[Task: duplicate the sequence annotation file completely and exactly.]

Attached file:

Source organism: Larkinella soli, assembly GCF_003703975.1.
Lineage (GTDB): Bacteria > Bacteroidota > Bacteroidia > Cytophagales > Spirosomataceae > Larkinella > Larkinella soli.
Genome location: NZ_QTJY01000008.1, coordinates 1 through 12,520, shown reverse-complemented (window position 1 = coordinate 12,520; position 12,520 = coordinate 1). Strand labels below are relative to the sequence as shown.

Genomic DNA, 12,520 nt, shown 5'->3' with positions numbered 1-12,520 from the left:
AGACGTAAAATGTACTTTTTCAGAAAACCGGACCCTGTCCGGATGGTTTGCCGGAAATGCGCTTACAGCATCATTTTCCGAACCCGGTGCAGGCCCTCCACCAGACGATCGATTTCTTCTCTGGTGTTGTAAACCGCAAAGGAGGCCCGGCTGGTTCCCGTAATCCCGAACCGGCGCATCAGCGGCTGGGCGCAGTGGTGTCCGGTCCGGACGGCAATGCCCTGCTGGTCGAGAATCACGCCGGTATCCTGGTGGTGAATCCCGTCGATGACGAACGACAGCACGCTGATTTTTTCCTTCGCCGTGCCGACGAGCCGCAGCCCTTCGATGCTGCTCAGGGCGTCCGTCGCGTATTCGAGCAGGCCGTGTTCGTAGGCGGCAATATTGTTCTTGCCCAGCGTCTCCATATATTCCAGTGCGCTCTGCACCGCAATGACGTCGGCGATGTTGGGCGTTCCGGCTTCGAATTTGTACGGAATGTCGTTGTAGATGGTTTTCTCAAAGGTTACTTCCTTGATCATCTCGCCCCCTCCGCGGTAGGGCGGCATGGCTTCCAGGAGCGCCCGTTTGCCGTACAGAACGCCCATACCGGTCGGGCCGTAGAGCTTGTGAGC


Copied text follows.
Source organism: Larkinella soli, assembly GCF_003703975.1.
Lineage (GTDB): Bacteria > Bacteroidota > Bacteroidia > Cytophagales > Spirosomataceae > Larkinella > Larkinella soli.
Genome location: NZ_QTJY01000008.1, coordinates 1 through 12,520, shown reverse-complemented (window position 1 = coordinate 12,520; position 12,520 = coordinate 1). Strand labels below are relative to the sequence as shown.

Genomic DNA, 12,520 nt, shown 5'->3' with positions numbered 1-12,520 from the left:
AGACGTAAAATGTACTTTTTCAGAAAACCGGACCCTGTCCGGATGGTTTGCCGGAAATGCGCTTACAGCATCATTTTCCGAACCCGGTGCAGGCCCTCCACCAGACGATCGATTTCTTCTCTGGTGTTGTAAACCGCAAAGGAGGCCCGGCTGGTTCCCGTAATCCCGAACCGGCGCATCAGCGGCTGGGCGCAGTGGTGTCCGGTCCGGACGGCAATGCCCTGCTGGTCGAGAATCACGCCGGTATCCTGGTGGTGAATCCCGTCGATGACGAACGACAGCACGCTGATTTTTTCCTTCGCCGTGCCGACGAGCCGCAGCCCTTCGATGCTGCTCAGGGCGTCCGTCGCGTATTCGAGCAGGCCGTGTTCGTAGGCGGCAATATTGTTCTTGCCCAGCGTCTCCATATATTCCAGTGCGCTCTGCACCGCAATGACGTCGGCGATGTTGGGCGTTCCGGCTTCGAATTTGTACGGAATGTCGTTGTAGATGGTTTTCTCAAAGGTTACTTCCTTGATCATCTCGCCCCCTCCGCGGTAGGGCGGCATGGCTTCCAGGAGCGCCCGTTTGCCGTACAGAACGCCCATACCGGTCGGGCCGTAGAGCTTGTGAGC